Lewiston Evening Journal for Feb. 28, 1963

Read more about Feb. 28, 1973, in the SunJournal.com archives.

100 Years Ago: 1923

The lighthouse tenders at Seaport, Zizania and Hibiscus today completed breaking a channel through the ice to the coal wharf here. The steamer, Ripogenus, with cargo, was within two miles of the dock, and gradually working her way in. The tenders then started for Stonington to break out the ice there and dock the coal barge which temporarily disabled the cutter, Ossipee while towing her through the ice fields. The Hibiscus, while making a trip to Moosabec Light, broke out at Moosabec Reach between Jonesport and Beal’s Island.

50 Years Ago: 1973

(from a Journal photo) Construction of a bridge which will temporarily take the place in Lewiston, of the ailing Locust Street Bridge, was well underway today. The structure on loan to the city from the State Department of Transportation, was being installed by Lewiston Public Works personnel. Several weeks ago, it was determined that Locust Street bridge, which permits access to the Androscoggin Mill from Canal Street was unsafe for travel, and it was closed for reconstruction. The temporary facility. being constructed across the canal some distance from the old bridge, across from Maple Street, will connect Canal Street with Cloutier Field. A right-of-way across Cloutier field will enable vehicles to get onto Cedar Street.

25 Years Ago: 1998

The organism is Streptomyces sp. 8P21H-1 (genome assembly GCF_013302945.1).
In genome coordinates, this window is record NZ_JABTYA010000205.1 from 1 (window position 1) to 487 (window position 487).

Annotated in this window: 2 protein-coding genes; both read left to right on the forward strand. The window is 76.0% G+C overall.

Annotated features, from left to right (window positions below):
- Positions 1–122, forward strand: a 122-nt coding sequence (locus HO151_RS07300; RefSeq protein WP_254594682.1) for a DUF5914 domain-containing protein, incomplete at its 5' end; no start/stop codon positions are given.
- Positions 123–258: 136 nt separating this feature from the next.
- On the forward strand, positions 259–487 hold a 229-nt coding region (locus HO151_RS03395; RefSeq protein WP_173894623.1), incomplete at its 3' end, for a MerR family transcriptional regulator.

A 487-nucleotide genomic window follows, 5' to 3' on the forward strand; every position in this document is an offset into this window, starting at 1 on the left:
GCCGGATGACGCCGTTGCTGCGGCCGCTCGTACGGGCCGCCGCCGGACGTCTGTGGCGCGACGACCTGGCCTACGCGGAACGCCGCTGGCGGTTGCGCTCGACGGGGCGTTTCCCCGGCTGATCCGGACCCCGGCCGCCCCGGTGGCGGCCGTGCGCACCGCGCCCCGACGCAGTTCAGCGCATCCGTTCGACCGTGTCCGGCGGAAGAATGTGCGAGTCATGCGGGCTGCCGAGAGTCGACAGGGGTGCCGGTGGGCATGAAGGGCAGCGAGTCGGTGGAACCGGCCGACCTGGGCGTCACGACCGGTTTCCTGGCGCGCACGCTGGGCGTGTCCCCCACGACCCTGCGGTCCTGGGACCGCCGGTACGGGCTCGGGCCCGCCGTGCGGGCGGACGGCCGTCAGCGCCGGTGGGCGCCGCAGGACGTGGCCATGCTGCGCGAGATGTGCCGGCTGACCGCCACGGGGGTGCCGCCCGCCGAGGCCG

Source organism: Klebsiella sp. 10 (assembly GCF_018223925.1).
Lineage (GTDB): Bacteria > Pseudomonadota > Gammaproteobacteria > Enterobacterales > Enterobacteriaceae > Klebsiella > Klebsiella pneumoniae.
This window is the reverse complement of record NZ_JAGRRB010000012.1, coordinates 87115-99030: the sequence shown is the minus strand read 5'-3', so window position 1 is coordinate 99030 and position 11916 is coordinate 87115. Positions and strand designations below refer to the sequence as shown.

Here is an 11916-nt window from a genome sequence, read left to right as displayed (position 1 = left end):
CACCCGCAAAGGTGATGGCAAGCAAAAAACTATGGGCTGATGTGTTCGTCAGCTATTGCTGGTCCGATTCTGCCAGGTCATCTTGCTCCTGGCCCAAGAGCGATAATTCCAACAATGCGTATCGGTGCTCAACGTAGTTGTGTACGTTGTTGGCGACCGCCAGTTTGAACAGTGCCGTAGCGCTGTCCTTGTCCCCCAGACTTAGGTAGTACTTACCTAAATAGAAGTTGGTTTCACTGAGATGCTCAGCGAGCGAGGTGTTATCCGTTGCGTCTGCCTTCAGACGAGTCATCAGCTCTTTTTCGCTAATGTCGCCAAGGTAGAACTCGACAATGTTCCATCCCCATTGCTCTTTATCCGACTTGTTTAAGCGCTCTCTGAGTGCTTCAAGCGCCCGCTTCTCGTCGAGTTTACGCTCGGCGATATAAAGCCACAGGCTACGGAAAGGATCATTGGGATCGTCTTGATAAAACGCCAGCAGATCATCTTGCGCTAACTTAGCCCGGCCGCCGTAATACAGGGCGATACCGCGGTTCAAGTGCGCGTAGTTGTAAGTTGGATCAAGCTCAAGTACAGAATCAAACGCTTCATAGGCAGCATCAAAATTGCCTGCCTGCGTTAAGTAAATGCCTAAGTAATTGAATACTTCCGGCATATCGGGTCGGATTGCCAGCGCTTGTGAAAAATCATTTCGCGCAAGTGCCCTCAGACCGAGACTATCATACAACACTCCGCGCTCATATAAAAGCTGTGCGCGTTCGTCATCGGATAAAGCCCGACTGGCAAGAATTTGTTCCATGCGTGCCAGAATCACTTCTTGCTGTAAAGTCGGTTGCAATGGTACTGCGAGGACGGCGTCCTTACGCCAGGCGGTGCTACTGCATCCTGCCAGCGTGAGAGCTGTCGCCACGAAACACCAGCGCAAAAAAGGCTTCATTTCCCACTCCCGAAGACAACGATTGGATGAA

Nothing says thank-you like a batch of homemade cookies.

That’s the theory behind an effort to mail cookies as “a big thank-you note” to electrical line workers who restored power after January’s ice storm.

The Operation: Power ME project was initiated by Anna Lyon of Wayne. She said this week she was overwhelmed by the response. “I’m kind of touched by how many have called. A recent widow talked about how isolated she was during the storm. She couldn’t wait to bake cookies for the lineworkers,” Lyon said.

“Another woman said that when she saw power trucks lined up at an Irving’s Big Stop in the morning she wished that she had a pocketful of $20s so she could buy them all breakfast. I couldn’t afford to do that, but I can be a part of the cookie plan,” Lori Ireland said in an email to Lyon.

After announcing in the Sun Journal early February that she was seeking volunteers to bake cookies for out-of-state line workers, Lyon was flooded with phone messages and electronic messages. “I would get home and there would be 20 phone messages, and my e-mail would go forever,” she said.

She had hoped to enlist 200 volunteers, but already sent 240 address labels to volunteers from Brunswick to Oquossoc and was still getting calls.

Once all of the workers at 64 out-of-state utility companies had received cookies, she began sending them to CMP workers. She’s still giving out labels and would like to be able to continue to send cookies to the Maine lineworkers.

“We’re not even halfway through the CMP guys. I figure I’ll need about 60 more batches,” she said. The CMP workers who’ve already received cookies have been “very, very touched,” CMP spokesman Mark Ishkanian said this week. “There’s some surprise that people are doing this now, a month after the storm. It’s a pleasant surprise and a confirmation that our customers are the best customers in the world.”

The material used in Looking Back is produced exactly as it originally appeared although misspellings and errors may be corrected.

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